Then I decided to reclock BOTH WS and DATA at the BCK (XO) reference ...
doing this by magic the soud stage opened - dynamics like I didnt heard before from that DAC and overall a relaxed playbeck and very focussed detail and perspective .

What I mean is that reclocking the WS and DATA line with 2 D flip flop in cascade to each line along with the Xo directly at the BCK has produced dramatic distorsion reduction in sound ... and hardly can hear a trace of jitter . So this is a case for investigation also since the *relation* between the 3 dac lines ( BCK DATA ws ) seems to be very important in the jitter reduction field . Of course that dramatic improvement couldnt be achieved without the use of a decent clock .
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Old 11th July 2006, 01:45 PM   #548
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Perhaps, when you finally get around to doing things correctly, it might sound even better.
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Old 11th July 2006, 05:56 PM   #549
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Hi ecdesigns!!

Thank you for sharing your knowledge with the rest of the world.
Your project has inspired me to hopefulley jump on...

I have a theoretical question though... As seen on the attached pic that you sent a while ago, I notice a -- widening-- of the INTERPOLATED waveform. Trying to understand it, I used pen and paper to see what happens at the highest sampled frequency of 20KHZ, where there are only 2 available PCM-samples. Here The widening effect was much more pronounced due to the low number of "steps".

Could you please explain if this possibly is something to worry about ??
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Old 11th July 2006, 07:00 PM   #550
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Default Serial data errors

Hi stefanobilliani,

Thanks for your reply [post#547]

The TDA1545A uses the japanese format, just like the TDA1543A. When only reclocking either DATA or WS, a significant delay is created for that signal only [post#532], especially with a low 8.4672 MHz master clock . This causes continuous data corruption as timing between master clock, DATA and WS is off. By reclocking both DATA and WS, timing is corrected, as both signals now have the same delay, and run fully synchronous with the master clock. If the sound quality has improved when compared to the first setup without reclocking, this puzzles me, as the TDA1545A is directly clocked from the masterclock.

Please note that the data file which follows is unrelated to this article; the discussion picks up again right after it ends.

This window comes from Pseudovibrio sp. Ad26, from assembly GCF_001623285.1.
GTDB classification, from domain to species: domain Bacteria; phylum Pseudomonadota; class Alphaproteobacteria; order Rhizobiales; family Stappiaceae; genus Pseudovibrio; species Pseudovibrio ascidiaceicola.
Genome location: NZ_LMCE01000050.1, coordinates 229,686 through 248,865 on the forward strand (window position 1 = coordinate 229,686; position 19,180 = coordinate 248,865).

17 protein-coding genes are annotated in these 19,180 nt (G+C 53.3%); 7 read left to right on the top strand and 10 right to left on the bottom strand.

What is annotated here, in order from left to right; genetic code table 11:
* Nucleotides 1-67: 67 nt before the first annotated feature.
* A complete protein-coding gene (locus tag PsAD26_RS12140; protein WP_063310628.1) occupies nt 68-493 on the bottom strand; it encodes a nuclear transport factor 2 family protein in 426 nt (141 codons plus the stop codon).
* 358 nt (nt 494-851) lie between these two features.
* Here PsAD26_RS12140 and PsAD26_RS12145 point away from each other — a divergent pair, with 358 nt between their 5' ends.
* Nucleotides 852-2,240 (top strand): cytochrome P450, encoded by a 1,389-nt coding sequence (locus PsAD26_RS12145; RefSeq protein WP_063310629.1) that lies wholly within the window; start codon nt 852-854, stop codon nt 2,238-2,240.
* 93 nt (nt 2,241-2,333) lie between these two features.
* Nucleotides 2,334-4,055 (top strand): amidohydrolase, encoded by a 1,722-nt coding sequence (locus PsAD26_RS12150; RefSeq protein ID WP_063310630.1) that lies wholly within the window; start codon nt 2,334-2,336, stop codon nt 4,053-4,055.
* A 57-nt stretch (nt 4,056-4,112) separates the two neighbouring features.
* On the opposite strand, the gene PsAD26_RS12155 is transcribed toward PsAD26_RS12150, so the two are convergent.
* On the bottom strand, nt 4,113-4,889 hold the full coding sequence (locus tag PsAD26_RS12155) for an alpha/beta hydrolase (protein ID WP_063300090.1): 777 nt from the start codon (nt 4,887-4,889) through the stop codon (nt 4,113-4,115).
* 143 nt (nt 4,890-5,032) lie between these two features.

There could have been jitter on both WS and DATA with respect to the master clock (one of them had jitter with respect to the other). This might have caused sporadical data corruption of single samples (data integrity is not fully 100%), causing some sample values to be wrong, but the majority of sample values to be right, this would not be interpreted as distortion, rather a degrading of sound quality. The DAC contains no corrective mechanism and just outputs the wrong sample values. This could also explain improvements achieved with reclocking. By exactly synchronizing BCK, DATA and WS. Timing errors are minimized. Even with a jittery master clock, (BCK), DATA and WS stay "locked" to the master clock and vary with it, keeping phase relations between them constant.

So even when the I2S signals are comming directly from the transport, sound quality can still benefit by reclocking them.